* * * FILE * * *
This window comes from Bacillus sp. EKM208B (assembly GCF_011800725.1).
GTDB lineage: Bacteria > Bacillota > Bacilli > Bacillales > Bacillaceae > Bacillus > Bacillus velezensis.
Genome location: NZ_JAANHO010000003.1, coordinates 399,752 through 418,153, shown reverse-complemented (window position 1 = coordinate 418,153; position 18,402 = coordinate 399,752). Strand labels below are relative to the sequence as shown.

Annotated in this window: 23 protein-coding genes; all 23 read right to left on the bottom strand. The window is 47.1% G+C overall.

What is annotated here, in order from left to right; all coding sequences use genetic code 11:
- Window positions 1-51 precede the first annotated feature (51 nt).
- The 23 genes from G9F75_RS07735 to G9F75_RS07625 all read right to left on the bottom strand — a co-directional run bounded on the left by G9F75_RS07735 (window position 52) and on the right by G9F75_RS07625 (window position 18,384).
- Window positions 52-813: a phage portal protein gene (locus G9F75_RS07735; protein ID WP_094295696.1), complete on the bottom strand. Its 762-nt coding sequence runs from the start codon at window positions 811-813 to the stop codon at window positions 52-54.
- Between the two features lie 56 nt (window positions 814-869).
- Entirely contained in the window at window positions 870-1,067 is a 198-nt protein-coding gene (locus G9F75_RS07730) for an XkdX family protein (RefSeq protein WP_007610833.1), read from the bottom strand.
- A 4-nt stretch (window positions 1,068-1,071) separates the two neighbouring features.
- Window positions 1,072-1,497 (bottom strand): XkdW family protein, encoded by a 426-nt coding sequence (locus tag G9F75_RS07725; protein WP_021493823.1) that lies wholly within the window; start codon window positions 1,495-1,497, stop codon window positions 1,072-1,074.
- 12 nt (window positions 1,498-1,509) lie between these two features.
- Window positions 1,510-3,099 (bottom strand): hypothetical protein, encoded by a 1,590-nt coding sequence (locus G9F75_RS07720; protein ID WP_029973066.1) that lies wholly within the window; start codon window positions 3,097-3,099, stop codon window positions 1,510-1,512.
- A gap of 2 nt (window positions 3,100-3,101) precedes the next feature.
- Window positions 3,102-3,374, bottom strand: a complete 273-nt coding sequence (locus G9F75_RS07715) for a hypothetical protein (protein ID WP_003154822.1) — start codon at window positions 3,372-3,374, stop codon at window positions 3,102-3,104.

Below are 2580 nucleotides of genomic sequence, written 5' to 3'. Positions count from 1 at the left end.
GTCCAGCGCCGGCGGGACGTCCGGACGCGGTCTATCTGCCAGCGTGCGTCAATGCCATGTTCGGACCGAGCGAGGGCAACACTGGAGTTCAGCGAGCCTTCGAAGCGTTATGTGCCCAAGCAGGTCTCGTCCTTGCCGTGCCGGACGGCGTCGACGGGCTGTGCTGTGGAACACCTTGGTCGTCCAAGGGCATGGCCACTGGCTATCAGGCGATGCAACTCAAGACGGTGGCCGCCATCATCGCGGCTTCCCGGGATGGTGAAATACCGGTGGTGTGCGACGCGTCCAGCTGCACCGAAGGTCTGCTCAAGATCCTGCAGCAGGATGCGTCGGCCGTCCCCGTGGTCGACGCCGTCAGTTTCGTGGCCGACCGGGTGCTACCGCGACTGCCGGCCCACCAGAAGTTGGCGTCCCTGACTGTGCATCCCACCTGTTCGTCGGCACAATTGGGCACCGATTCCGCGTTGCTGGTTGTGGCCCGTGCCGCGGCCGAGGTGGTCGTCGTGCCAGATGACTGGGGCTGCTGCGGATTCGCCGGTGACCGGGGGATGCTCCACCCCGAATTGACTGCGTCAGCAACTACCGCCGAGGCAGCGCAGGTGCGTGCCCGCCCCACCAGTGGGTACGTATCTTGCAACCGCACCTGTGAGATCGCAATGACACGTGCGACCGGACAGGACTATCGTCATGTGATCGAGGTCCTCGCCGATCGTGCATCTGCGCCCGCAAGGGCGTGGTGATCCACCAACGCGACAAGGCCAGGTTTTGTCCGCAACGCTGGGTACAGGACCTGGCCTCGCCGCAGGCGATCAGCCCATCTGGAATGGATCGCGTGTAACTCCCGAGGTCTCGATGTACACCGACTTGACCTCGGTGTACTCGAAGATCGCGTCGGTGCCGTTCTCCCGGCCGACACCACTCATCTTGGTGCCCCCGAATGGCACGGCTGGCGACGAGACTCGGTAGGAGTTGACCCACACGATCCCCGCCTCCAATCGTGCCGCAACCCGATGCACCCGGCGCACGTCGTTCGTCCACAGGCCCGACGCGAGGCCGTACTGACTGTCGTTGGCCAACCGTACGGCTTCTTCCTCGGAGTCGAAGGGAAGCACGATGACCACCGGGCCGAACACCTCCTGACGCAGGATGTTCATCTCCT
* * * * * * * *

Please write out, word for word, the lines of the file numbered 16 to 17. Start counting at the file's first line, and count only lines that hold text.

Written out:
- Window positions 3,102-3,374, bottom strand: a complete 273-nt coding sequence (locus G9F75_RS07715) for a hypothetical protein (protein ID WP_003154822.1) — start codon at window positions 3,372-3,374, stop codon at window positions 3,102-3,104.

Below are 2580 nucleotides of genomic sequence, written 5' to 3'. Positions count from 1 at the left end.